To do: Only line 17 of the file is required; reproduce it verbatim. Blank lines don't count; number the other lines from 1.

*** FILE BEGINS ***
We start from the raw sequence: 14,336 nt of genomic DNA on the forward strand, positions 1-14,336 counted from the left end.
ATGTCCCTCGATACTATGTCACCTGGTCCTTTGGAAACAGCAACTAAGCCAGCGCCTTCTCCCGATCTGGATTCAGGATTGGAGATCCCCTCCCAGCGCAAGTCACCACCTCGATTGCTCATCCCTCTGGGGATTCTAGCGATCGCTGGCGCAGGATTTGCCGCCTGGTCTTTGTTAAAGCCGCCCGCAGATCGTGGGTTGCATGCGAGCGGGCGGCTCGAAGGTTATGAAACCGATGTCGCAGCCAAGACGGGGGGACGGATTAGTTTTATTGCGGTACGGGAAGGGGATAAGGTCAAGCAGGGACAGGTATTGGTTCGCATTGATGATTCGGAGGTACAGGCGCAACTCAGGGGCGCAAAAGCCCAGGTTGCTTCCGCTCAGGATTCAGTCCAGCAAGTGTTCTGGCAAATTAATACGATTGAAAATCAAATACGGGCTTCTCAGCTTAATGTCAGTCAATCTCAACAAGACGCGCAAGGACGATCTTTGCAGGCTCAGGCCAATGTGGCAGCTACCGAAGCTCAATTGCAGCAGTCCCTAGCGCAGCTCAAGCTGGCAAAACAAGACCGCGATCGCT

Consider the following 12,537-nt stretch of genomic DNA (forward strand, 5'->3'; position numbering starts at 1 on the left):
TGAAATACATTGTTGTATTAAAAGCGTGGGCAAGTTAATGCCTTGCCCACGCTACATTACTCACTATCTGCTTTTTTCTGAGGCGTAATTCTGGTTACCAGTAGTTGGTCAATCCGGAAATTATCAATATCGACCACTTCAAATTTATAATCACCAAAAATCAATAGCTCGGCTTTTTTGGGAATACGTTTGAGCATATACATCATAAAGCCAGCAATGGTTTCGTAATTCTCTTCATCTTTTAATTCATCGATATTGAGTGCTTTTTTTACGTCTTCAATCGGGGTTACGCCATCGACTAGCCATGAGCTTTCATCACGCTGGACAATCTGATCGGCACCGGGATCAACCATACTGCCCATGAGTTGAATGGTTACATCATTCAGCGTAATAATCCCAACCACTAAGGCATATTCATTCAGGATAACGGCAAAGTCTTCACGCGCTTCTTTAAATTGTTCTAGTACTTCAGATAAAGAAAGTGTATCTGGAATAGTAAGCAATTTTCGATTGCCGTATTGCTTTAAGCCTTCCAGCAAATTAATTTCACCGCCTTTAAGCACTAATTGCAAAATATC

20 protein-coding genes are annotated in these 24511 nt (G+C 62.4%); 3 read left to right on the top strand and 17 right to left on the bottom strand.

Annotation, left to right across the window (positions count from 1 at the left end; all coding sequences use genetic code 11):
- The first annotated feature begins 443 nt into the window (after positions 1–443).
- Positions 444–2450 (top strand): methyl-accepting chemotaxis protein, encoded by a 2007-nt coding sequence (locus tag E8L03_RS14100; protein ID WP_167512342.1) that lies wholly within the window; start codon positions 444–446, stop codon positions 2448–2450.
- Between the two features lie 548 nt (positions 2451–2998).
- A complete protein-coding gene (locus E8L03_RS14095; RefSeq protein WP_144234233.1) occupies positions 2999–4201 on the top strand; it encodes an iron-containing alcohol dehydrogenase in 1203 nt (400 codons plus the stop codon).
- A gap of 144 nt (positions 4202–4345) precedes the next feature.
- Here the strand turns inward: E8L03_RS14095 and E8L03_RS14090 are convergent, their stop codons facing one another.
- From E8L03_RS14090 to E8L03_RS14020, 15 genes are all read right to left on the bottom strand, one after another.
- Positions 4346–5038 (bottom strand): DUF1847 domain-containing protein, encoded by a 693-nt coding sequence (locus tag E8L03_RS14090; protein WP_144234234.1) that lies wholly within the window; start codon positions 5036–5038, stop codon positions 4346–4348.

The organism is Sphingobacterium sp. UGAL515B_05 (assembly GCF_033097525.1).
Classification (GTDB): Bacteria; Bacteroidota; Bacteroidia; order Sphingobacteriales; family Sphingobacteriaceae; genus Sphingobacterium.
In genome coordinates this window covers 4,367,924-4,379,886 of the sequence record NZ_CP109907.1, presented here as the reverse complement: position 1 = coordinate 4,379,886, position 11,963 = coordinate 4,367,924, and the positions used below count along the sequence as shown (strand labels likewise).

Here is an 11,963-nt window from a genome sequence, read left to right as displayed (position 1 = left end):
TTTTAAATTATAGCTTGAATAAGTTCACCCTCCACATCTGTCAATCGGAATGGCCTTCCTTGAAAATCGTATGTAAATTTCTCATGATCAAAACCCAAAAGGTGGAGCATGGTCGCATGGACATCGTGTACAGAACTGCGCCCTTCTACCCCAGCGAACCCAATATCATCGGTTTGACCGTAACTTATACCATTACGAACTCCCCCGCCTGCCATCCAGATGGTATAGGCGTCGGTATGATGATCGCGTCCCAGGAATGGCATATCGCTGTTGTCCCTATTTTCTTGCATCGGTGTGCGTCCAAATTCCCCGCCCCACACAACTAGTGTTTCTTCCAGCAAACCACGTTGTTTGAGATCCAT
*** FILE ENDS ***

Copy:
In genome coordinates this window covers 4,367,924-4,379,886 of the sequence record NZ_CP109907.1, presented here as the reverse complement: position 1 = coordinate 4,379,886, position 11,963 = coordinate 4,367,924, and the positions used below count along the sequence as shown (strand labels likewise).